Among those planning to return to the Geneva-based Human Rights Council (HRC) are China, Russia, Cuba and Saudi Arabia – governments whose conduct on the council in past years drew consistent criticism from human rights advocates.
The four were obliged to leave the 47-member HRC last year, having served the maximum of two consecutive three-year terms.
But U.N. regulations require an absence of just 12 months before a country can return, and all four have indicated their intention to do so when the U.N. General Assembly meets in November to fill 14 HRC seats for the 2014-2017 period.
Their return will pose new challenges for democracies, including the United States which, in a policy reversal, joined the HRC in 2009, with the Obama administration expressing optimism that it could improve it from within.
The makeup of the council is significant because the fewer democracies it includes the greater the likelihood it will focus on initiatives opposed by the U.S., like the Cuba-promoted “right to peace” and the Islamic bloc’s “religious defamation” drive.
Member-states with widely-criticized human rights records have also typically closed ranks to defend each other and block Western censure, while focusing what the U.S. views as disproportionate attention on Israel.
China, Russia, Cuba and Saudi Arabia are all designated “not free” by Freedom House, a Washington-based watchdog whose annual rankings are derived from grades for political rights and civil liberties.
According to U.N. Watch, a non-governmental organization based in Geneva, other countries that have signaled HRC candidacies ahead of the November election include another five that are designated “not free” by Freedom House – Algeria, Chad and South Sudan in the Africa group, and Jordan and Vietnam in the Asia group.
In the absence of a concerted lobbying effort by democracies to encourage more democracies from the various regional groups to step in, at least seven of the nine look likely to win seats. That would take the total number of “not free” members in the HRC next year to 13.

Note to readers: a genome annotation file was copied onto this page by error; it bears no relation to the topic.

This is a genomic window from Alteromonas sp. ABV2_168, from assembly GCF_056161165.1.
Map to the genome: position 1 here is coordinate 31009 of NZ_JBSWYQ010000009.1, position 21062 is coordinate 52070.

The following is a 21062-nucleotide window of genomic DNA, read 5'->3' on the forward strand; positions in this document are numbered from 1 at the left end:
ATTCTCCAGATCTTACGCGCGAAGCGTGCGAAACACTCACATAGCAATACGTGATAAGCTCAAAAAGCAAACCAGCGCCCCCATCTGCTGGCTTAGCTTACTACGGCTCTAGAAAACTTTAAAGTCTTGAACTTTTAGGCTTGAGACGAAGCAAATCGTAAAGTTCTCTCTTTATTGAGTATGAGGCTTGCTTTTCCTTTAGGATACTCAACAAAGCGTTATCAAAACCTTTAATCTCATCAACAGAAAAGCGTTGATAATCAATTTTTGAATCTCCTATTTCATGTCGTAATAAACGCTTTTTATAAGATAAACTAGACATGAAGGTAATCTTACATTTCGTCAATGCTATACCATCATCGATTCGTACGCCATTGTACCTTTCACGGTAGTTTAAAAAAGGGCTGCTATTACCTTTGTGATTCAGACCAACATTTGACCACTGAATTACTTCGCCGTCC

And if all nine of the “not free” candidates succeed, the HRC will include 15 “not free” members in 2014 – the most since it was established in 2006.
UN Watch Executive Director Hillel Neuer called the candidacies “a recipe for disaster.”
“Candidates like Algeria, China, Cuba, Russia and Saudi Arabia have one thing in common: they systematically violate the human rights of their own citizens and they have consistently voted the wrong way on U.N. initiatives to protect the human rights of others,” he said.
Neuer said U.N. Watch is working with NGOs from China, Cuba and Russia in a bid to oppose their candidacies.
The International Federation for Human Rights recently called for Vietnam’s candidacy to be defeated.
(U.N. Watch also noted that there has also been talk of Iran and Syria running for council seats in November, although that has not been confirmed.
Iran was in the running for the HRC in 2010 but withdrew under pressure. The Asia group in compensation approved Iran’s controversial membership in another U.N. rights body, the Commission on the Status of Women.
Syria, too, withdrew an earlier candidacy, which had run into Arab opposition as the conflict there worsened in 2011. At the time the Assad regime said it would run for a seat for the 2014-2017 period instead, although that looks highly unlikely now.)
When U.N. member states in 2005-6 discussed the formation of a new rights body to replace the largely-discredited U.N. Commission for Human Rights, criteria for membership was one of the issues that divided negotiators.
The Bush administration argued at the time that HRC membership should be closed to any country that was subjected to U.N. Security Council sanctions for human rights abuses or terrorism. It also proposed that election to the council require a two-thirds majority vote of the General Assembly.
Neither proposals survived the negotiations.
Instead, a seat is won by a simple majority vote – 97 of the General Assembly’s 193 members, rather than 129 members (a two-thirds majority) as proposed by the U.S. and others.
Any U.N. member state may run for a seat; governments are requested to take into account a candidate’s human rights record, but voting takes place by secret ballot and human rights-abusing regimes have repeatedly been voted onto the council, often by large majorities.